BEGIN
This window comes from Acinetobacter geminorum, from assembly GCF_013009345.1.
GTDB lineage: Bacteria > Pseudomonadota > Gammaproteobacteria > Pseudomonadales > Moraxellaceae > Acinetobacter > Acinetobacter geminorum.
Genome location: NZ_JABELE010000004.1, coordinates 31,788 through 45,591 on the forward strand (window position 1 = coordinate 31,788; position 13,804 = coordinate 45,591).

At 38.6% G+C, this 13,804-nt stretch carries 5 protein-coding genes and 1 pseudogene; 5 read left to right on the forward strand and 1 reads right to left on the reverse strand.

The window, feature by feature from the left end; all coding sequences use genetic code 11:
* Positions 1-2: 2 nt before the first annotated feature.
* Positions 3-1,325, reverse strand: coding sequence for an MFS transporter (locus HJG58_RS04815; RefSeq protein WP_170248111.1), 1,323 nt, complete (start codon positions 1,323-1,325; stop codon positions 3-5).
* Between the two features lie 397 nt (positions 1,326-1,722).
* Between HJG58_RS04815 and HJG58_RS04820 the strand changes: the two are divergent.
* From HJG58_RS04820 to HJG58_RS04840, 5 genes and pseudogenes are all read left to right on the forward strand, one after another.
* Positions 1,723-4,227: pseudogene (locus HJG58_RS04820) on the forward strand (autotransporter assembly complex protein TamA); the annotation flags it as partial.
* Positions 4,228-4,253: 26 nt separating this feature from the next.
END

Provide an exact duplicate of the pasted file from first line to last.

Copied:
This window comes from Acinetobacter geminorum, from assembly GCF_013009345.1.
GTDB lineage: Bacteria > Pseudomonadota > Gammaproteobacteria > Pseudomonadales > Moraxellaceae > Acinetobacter > Acinetobacter geminorum.
Genome location: NZ_JABELE010000004.1, coordinates 31,788 through 45,591 on the forward strand (window position 1 = coordinate 31,788; position 13,804 = coordinate 45,591).

At 38.6% G+C, this 13,804-nt stretch carries 5 protein-coding genes and 1 pseudogene; 5 read left to right on the forward strand and 1 reads right to left on the reverse strand.

The window, feature by feature from the left end; all coding sequences use genetic code 11:
* Positions 1-2: 2 nt before the first annotated feature.
* Positions 3-1,325, reverse strand: coding sequence for an MFS transporter (locus HJG58_RS04815; RefSeq protein WP_170248111.1), 1,323 nt, complete (start codon positions 1,323-1,325; stop codon positions 3-5).
* Between the two features lie 397 nt (positions 1,326-1,722).
* Between HJG58_RS04815 and HJG58_RS04820 the strand changes: the two are divergent.
* From HJG58_RS04820 to HJG58_RS04840, 5 genes and pseudogenes are all read left to right on the forward strand, one after another.
* Positions 1,723-4,227: pseudogene (locus HJG58_RS04820) on the forward strand (autotransporter assembly complex protein TamA); the annotation flags it as partial.
* Positions 4,228-4,253: 26 nt separating this feature from the next.